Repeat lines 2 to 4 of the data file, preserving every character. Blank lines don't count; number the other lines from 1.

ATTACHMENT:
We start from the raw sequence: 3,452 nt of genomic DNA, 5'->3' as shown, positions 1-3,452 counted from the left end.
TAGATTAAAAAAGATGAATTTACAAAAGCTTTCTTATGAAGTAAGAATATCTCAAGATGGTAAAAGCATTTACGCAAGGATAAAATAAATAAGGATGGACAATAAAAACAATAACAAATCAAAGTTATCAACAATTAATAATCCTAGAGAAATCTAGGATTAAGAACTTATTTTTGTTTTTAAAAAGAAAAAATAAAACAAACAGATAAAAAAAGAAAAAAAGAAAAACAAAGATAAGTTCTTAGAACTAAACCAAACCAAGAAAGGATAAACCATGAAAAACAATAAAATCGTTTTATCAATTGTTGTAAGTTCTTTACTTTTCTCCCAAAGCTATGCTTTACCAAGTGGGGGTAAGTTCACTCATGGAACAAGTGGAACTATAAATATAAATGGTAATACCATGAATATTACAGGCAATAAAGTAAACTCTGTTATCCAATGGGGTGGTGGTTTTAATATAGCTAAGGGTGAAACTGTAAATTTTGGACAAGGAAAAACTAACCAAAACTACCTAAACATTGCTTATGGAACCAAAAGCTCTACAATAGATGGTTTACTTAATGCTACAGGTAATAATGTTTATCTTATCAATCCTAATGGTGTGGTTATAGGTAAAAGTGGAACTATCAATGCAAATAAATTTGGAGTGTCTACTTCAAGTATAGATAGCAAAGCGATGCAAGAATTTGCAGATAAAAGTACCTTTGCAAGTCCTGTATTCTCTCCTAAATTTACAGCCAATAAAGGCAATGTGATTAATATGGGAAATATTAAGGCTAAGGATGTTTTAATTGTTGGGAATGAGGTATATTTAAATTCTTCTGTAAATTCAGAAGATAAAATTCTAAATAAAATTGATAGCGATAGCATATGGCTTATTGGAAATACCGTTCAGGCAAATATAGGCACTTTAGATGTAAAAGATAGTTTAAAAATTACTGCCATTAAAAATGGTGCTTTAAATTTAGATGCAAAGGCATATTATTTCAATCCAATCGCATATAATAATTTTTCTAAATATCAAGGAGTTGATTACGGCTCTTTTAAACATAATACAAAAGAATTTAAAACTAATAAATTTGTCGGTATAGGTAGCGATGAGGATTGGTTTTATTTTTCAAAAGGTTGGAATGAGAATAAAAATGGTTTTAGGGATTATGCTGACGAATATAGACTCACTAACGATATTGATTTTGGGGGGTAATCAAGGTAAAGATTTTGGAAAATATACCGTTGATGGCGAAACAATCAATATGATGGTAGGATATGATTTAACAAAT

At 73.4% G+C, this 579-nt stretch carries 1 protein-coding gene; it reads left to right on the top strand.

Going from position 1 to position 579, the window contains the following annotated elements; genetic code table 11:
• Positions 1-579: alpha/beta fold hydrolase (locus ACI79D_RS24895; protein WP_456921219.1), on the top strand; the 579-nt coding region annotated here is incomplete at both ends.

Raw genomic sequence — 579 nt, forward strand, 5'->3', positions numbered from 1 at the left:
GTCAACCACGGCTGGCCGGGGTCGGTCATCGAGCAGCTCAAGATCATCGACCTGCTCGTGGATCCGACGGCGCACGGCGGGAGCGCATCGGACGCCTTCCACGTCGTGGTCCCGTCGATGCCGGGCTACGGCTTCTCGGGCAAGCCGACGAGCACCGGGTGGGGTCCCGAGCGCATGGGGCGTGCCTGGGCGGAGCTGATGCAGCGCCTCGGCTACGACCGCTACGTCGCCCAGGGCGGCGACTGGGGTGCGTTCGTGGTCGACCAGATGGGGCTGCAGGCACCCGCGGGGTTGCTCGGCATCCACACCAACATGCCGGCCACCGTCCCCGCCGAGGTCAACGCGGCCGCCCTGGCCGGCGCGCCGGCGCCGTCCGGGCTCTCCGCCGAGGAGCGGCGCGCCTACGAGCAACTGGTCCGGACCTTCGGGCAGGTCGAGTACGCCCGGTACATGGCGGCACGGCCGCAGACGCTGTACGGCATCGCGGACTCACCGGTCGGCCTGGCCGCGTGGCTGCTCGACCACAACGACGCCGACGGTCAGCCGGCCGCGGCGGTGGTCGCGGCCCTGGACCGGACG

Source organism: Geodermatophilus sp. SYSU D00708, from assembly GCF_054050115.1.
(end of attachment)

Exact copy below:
TAGATTAAAAAAGATGAATTTACAAAAGCTTTCTTATGAAGTAAGAATATCTCAAGATGGTAAAAGCATTTACGCAAGGATAAAATAAATAAGGATGGACAATAAAAACAATAACAAATCAAAGTTATCAACAATTAATAATCCTAGAGAAATCTAGGATTAAGAACTTATTTTTGTTTTTAAAAAGAAAAAATAAAACAAACAGATAAAAAAAGAAAAAAAGAAAAACAAAGATAAGTTCTTAGAACTAAACCAAACCAAGAAAGGATAAACCATGAAAAACAATAAAATCGTTTTATCAATTGTTGTAAGTTCTTTACTTTTCTCCCAAAGCTATGCTTTACCAAGTGGGGGTAAGTTCACTCATGGAACAAGTGGAACTATAAATATAAATGGTAATACCATGAATATTACAGGCAATAAAGTAAACTCTGTTATCCAATGGGGTGGTGGTTTTAATATAGCTAAGGGTGAAACTGTAAATTTTGGACAAGGAAAAACTAACCAAAACTACCTAAACATTGCTTATGGAACCAAAAGCTCTACAATAGATGGTTTACTTAATGCTACAGGTAATAATGTTTATCTTATCAATCCTAATGGTGTGGTTATAGGTAAAAGTGGAACTATCAATGCAAATAAATTTGGAGTGTCTACTTCAAGTATAGATAGCAAAGCGATGCAAGAATTTGCAGATAAAAGTACCTTTGCAAGTCCTGTATTCTCTCCTAAATTTACAGCCAATAAAGGCAATGTGATTAATATGGGAAATATTAAGGCTAAGGATGTTTTAATTGTTGGGAATGAGGTATATTTAAATTCTTCTGTAAATTCAGAAGATAAAATTCTAAATAAAATTGATAGCGATAGCATATGGCTTATTGGAAATACCGTTCAGGCAAATATAGGCACTTTAGATGTAAAAGATAGTTTAAAAATTACTGCCATTAAAAATGGTGCTTTAAATTTAGATGCAAAGGCATATTATTTCAATCCAATCGCATATAATAATTTTTCTAAATATCAAGGAGTTGATTACGGCTCTTTTAAACATAATACAAAAGAATTTAAAACTAATAAATTTGTCGGTATAGGTAGCGATGAGGATTGGTTTTATTTTTCAAAAGGTTGGAATGAGAATAAAAATGGTTTTAGGGATTATGCTGACGAATATAGACTCACTAACGATATTGATTTTGGGGGGTAATCAAGGTAAAGATTTTGGAAAATATACCGTTGATGGCGAAACAATCAATATGATGGTAGGATATGATTTAACAAAT

At 73.4% G+C, this 579-nt stretch carries 1 protein-coding gene; it reads left to right on the top strand.

Going from position 1 to position 579, the window contains the following annotated elements; genetic code table 11: